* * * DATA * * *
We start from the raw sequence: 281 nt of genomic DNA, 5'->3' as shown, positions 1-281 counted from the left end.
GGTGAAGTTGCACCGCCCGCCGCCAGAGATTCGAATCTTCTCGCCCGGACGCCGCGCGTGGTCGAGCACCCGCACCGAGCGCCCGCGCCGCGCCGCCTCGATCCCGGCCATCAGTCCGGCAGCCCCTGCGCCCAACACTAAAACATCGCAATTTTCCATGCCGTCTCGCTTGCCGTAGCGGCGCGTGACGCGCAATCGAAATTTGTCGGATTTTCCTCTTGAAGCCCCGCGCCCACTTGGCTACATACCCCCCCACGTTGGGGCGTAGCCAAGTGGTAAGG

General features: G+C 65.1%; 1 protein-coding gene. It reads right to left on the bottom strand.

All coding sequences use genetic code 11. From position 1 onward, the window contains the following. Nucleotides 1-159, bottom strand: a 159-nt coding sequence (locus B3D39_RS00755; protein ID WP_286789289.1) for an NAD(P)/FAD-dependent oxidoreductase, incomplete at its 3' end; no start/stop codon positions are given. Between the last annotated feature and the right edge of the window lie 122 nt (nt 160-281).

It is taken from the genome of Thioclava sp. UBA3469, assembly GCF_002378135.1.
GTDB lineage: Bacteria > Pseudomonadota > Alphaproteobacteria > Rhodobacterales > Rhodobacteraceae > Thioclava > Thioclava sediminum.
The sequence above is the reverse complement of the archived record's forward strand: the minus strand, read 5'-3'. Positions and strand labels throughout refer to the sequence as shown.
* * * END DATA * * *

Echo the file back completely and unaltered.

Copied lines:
We start from the raw sequence: 281 nt of genomic DNA, 5'->3' as shown, positions 1-281 counted from the left end.
GGTGAAGTTGCACCGCCCGCCGCCAGAGATTCGAATCTTCTCGCCCGGACGCCGCGCGTGGTCGAGCACCCGCACCGAGCGCCCGCGCCGCGCCGCCTCGATCCCGGCCATCAGTCCGGCAGCCCCTGCGCCCAACACTAAAACATCGCAATTTTCCATGCCGTCTCGCTTGCCGTAGCGGCGCGTGACGCGCAATCGAAATTTGTCGGATTTTCCTCTTGAAGCCCCGCGCCCACTTGGCTACATACCCCCCCACGTTGGGGCGTAGCCAAGTGGTAAGG

General features: G+C 65.1%; 1 protein-coding gene. It reads right to left on the bottom strand.

All coding sequences use genetic code 11. From position 1 onward, the window contains the following. Nucleotides 1-159, bottom strand: a 159-nt coding sequence (locus B3D39_RS00755; protein ID WP_286789289.1) for an NAD(P)/FAD-dependent oxidoreductase, incomplete at its 3' end; no start/stop codon positions are given. Between the last annotated feature and the right edge of the window lie 122 nt (nt 160-281).

It is taken from the genome of Thioclava sp. UBA3469, assembly GCF_002378135.1.
GTDB lineage: Bacteria > Pseudomonadota > Alphaproteobacteria > Rhodobacterales > Rhodobacteraceae > Thioclava > Thioclava sediminum.
The sequence above is the reverse complement of the archived record's forward strand: the minus strand, read 5'-3'. Positions and strand labels throughout refer to the sequence as shown.